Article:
When I applied for education, and went through the program at the University of Regina, the professors often warned to clean up our online profiles because school divisions will check and will not hire anyone who has provocative photos, posts, or anything illegal like underage drinking on their profile. In the year of 2010, the only real social media platform I had was Facebook and so the purging of friends and photos commenced taking care to ensure my profile was clean for hiring – almost too clean. Looking back, I was pretty freaked out about the whole idea and although it was an important aspect, I don’t think it should be everything. People make mistakes but I also have some pretty awesome memories but feel uncomfortable sharing because there may be something in the background.  Is this what we want for our future? Hide everything unless it’s perfect and proper? I was confident that I was “google-able” and nothing undesirable would pop up if anyone looked for me online. However, the only things that really did pop up was sports articles and results, and the odd random photo from Facebook. All in all, not really a digital footprint at all! I was so conscious of my footprint that I had basically erased it entirely.

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As I made it through university, and into the teaching profession, one thing that is continually on my mind is about what I post online and what others post about me.  As we all know, we can control what we post, but we often can’t control what others post about us online. Currently, I live a compartmentalized life online. One as a professional, and one as an individual.  Platforms like Twitter and Pinterest, I leave public, showcasing a more professional life in the online world. Obviously, I use twitter for networking with other teachers, and especially in these types of courses.  My private online life consists of the other realms with platforms like Instagram, Snapchat and audience05-300x200Facebook. I post and comment for my friends and family, often leaving the professional facade behind, however I am still incredibly cognisant of my online footprint, making sure nothing would be deemed inappropriate if my online worlds ever blended together.  As I tell my students, we live in an incredibly negative world, where we overlook the good often, and focus on the blemishes a lot more frequently.  This is an unfortunate reality, but for teachers, I find it can be a lot more harsh as we are placed on a pedestal of society, always role models whether we are on duty or off. And this calls into question, is this what we really want as a society? Do teachers need to be ‘perfect’ online OR should we be real, showcasing that we are indeed human too, making mistakes and also having lots of different opinions, talents, and interests beyond just being teachers?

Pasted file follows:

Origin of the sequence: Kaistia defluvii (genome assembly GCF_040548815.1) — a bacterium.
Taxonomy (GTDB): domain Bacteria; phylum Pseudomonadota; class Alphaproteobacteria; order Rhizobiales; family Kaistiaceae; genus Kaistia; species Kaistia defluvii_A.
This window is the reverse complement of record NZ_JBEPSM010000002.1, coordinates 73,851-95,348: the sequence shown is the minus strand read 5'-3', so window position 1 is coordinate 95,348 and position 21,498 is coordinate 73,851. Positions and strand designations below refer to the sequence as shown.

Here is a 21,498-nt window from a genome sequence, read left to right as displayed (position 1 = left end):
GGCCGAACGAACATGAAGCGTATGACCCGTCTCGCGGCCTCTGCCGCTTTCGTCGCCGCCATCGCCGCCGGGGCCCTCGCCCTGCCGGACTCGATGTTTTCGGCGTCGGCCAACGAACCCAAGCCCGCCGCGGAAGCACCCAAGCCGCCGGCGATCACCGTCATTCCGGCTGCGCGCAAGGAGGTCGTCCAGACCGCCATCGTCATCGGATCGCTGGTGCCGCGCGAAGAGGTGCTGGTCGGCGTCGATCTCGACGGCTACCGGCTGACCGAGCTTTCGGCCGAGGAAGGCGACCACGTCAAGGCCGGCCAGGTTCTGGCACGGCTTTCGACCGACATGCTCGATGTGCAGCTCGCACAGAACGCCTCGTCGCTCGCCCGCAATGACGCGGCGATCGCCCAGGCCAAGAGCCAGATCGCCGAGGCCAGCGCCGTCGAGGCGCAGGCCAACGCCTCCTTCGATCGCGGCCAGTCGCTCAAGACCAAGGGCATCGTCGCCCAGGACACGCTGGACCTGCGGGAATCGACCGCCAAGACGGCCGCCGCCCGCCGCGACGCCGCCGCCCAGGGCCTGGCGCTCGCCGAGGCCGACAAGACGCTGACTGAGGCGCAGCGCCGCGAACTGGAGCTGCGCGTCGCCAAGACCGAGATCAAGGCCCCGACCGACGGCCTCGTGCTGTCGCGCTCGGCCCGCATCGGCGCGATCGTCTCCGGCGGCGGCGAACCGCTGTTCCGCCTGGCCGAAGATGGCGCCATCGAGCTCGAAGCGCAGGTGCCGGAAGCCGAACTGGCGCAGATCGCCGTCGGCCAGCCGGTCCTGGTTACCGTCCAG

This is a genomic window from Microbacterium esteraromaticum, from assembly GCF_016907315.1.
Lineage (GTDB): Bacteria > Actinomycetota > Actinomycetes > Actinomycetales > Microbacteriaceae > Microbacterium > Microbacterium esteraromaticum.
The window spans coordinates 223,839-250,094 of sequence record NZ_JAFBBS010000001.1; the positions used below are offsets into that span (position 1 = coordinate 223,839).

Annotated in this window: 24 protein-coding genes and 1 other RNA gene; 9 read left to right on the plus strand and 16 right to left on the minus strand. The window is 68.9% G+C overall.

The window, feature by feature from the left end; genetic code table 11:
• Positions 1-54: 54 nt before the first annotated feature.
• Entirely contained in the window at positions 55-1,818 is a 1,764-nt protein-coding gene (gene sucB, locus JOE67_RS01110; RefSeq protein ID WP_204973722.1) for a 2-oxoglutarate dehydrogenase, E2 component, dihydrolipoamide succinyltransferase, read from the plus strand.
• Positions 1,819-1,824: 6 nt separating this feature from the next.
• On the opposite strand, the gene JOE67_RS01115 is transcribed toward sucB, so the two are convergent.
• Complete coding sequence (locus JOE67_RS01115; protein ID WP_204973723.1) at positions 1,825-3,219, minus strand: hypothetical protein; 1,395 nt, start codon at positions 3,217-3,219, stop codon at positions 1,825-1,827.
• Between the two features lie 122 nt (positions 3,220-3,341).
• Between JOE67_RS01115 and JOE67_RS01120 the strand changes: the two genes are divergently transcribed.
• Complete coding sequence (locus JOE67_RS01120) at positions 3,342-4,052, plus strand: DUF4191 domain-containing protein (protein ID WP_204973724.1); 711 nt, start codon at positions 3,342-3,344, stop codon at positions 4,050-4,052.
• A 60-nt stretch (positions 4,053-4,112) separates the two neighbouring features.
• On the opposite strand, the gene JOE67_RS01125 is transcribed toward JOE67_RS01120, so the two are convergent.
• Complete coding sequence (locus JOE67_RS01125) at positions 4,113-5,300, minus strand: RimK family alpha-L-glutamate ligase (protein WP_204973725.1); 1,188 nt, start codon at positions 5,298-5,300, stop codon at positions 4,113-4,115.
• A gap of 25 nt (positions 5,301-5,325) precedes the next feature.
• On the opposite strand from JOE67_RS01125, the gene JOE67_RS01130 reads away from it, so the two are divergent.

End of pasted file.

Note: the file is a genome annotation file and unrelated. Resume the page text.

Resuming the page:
audience01-300x200Over the years, I’ve become less strict about who I allow to follow me on platforms, and my world of compartalization is slowly blending as I believe it should.  I’m not ashamed of anything I have online, but as we learned in class this week, there is a lot more about us online than we think, which can be a very eerie thought for most of us.  Moving forward, I want to continue to create a positive digital identity online and encourage my students to do the same. And I think the best way to teach students this is through modelling.  We can lecture all we want about the do’s and don’ts of the online world, but the real way students learn is through practice and example. Leading by example and setting expectations for students is the real way to get them to listen and think about what they are doing online. Fear-mongering does not work and if teachers also become students in the online world, creating a digital identity their students can see, I think it would do a lot for everyone moving forward.giphy (13)

I had a student this week tell me he appreciates the way I teach because he doesn’t feel like he’s just a student but that I genuinely care for him, his growth, and his success.  This was one of those moments I thought, this is it. This is why I became a teacher. With teaching comes great responsibility, and maybe it wouldn’t be such a bad idea to blend my worlds a little more, allowing my students to see how I live my live online and also encourage them to improve their digital footprint and individual media literacy.  If I have to be a role model, then why not use that power for good, and really attempt to teach my students through example how to leave a healthy digital identity behind.

Until next time,

Shelby